Simplifying OA Policy Compliance for Authors Through a Publisher- Repository Partnership

Authors : Mariya Maistrovskaya, Judy Hum-Delaney

In April of 2015, Canadian Science Publishing (CSP) in partnership with the University of Toronto Libraries launched an automated manuscript deposit service. Upon author’s opt-in, an automated workflow transfers their accepted manuscript from the publisher system into the University of Toronto research repository, TSpace, where it is made openly available with a reference to the final version on the journal website.

This free service is available to authors publishing their work in CSP’s NRC Research Press journals and is of particular interest to grant recipients looking to comply with the Tri-Agency Open Access Policy on Publications that came into effect in 2015.

This paper provides an overview of the partnership and the workflow that makes over 1,200 manuscripts openly available annually. It also shares the script that can be adopted by other libraries and publishers looking to provide automated deposit service to authors for the purpose of funder mandate compliance, green OA, or preservation.


Opportunities and Barriers of Indian Open Access Repositories

Author : Bijan Kumar Roy

Provides a brief overview of open access (OA) and highlights on growth of open access repository (OAR) movement all over the World including India. Highlights on some of the major initiatives taken by Indian government time to time in order to popularizing OARs movement throughout the country.

The main objective of the study is to discuss some of the open access self archiving policies as adopted by repositories registered in OpenDOAR database. The paper also discusses some of the problems of Indian OARs along with suggestions in the line of global recommendations.

URL : Opportunities and Barriers of Indian Open Access Repositories

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The influence of journal publisher characteristics on open access policy trends

Authors : Elizabeth Gadd, Jenny Fry, Claire Creaser

Examines SHERPA/RoMEO publisher open access (OA) policy information for 100 publishers over a 13 year period (2004–2016) to consider whether their size, type or country (UK or US) affected the development of their OA policy over time.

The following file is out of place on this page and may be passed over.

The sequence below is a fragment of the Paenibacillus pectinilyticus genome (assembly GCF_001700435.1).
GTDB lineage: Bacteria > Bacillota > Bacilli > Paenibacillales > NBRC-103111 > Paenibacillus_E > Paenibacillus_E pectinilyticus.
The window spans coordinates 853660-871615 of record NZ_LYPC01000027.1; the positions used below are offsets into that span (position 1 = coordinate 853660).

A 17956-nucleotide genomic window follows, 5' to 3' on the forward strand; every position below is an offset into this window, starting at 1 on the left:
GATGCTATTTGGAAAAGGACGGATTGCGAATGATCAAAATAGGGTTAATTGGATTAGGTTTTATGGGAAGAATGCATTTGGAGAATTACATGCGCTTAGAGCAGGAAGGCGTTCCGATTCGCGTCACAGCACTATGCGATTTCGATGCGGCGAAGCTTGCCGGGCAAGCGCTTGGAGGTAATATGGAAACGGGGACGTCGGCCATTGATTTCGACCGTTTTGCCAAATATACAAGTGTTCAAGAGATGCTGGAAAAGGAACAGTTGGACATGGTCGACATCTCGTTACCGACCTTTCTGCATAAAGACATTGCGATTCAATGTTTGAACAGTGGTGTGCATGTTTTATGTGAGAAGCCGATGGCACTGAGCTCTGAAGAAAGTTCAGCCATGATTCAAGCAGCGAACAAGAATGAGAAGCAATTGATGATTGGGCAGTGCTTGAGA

A publisher’s RoMEO colour code, whether they offered a Gold OA option, and the mean number of restrictions as to when, how and where papers may be self-archived, were all mapped. Kruskal–Wallis tests were run to assess whether the differences between their 2004 and 2016 positions were statistically significant.

Finds that the growth of Green and Gold OA policy approaches has not been evenly distributed amongst publishers with some significant differences amongst publishers of different size, types and country (UK and US).

Large commercial publishers are more likely to be allocated a RoMEO colour code, but at the same time place a high volume of restrictions as to where and how authors might self-archive. Small publishers are less likely to have a RoMEO green colour code, but the volume of restrictions they place on self-archiving are minimal.

University presses appear not to be engaging with either OA agenda to any considerable degree. UK and US publishers’ OA policies appear to be influenced by the national OA policy environment which, considering the global nature of the scholarly journals market, was more pronounced than might have been anticipated.

URL : The influence of journal publisher characteristics on open access policy trends


Where Are We Now? Survey on Rates of Faculty Self-Deposit in Institutional Repositories

Author : Ruth Kitchin Tillman